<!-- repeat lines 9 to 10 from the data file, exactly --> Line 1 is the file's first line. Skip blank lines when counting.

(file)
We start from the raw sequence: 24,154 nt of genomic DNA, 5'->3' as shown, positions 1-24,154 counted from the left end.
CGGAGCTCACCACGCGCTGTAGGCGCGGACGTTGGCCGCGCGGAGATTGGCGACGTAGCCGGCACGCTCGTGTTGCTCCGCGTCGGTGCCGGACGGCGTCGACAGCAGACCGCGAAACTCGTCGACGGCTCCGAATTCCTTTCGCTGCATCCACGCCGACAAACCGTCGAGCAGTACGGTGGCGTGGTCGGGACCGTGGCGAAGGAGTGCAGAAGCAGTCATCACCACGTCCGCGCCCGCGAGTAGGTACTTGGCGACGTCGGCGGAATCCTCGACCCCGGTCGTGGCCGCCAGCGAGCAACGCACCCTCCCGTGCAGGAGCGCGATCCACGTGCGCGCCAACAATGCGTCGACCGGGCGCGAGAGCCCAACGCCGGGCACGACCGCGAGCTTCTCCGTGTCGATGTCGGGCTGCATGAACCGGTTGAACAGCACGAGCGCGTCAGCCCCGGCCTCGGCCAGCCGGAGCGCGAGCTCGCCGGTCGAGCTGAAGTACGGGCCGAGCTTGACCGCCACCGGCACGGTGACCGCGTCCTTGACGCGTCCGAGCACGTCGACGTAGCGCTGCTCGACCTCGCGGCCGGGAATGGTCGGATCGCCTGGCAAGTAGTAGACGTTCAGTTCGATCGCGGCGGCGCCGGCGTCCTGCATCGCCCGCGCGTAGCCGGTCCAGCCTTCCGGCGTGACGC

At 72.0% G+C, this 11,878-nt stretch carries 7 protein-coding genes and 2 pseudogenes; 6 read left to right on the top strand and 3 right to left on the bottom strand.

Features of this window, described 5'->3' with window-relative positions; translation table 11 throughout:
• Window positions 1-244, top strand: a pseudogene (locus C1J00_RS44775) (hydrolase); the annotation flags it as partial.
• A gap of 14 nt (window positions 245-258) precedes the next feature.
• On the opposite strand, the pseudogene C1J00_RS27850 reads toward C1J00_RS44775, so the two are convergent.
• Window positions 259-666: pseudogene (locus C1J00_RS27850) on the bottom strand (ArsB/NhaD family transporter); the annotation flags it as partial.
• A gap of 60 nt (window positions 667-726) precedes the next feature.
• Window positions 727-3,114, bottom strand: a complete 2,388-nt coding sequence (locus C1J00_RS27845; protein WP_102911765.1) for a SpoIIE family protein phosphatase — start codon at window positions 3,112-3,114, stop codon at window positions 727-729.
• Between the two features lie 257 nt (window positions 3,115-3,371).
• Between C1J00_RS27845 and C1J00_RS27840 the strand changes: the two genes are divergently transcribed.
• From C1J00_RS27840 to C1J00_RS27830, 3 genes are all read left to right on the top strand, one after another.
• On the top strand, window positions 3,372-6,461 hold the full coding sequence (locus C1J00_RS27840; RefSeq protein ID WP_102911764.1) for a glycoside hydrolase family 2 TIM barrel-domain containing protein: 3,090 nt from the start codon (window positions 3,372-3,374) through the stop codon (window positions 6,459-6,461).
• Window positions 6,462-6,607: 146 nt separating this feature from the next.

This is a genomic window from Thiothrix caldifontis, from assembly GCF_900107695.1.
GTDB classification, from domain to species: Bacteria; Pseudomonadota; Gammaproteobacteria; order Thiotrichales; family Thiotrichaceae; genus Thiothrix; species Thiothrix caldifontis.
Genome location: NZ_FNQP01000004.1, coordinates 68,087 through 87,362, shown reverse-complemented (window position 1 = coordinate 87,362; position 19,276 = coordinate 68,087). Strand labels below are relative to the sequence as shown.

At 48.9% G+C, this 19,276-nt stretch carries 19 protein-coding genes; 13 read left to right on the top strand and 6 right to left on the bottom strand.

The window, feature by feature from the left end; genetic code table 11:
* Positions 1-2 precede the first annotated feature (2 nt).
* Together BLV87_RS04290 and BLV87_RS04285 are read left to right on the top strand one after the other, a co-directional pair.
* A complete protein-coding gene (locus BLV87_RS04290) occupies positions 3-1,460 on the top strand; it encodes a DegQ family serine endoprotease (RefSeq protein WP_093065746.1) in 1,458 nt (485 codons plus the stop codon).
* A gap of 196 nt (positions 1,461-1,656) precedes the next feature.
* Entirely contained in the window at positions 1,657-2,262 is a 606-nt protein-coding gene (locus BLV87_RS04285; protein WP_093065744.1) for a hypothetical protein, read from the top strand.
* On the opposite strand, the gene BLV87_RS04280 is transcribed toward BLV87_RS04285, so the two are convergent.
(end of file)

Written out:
• A gap of 60 nt (window positions 667-726) precedes the next feature.
• Window positions 727-3,114, bottom strand: a complete 2,388-nt coding sequence (locus C1J00_RS27845; protein WP_102911765.1) for a SpoIIE family protein phosphatase — start codon at window positions 3,112-3,114, stop codon at window positions 727-729.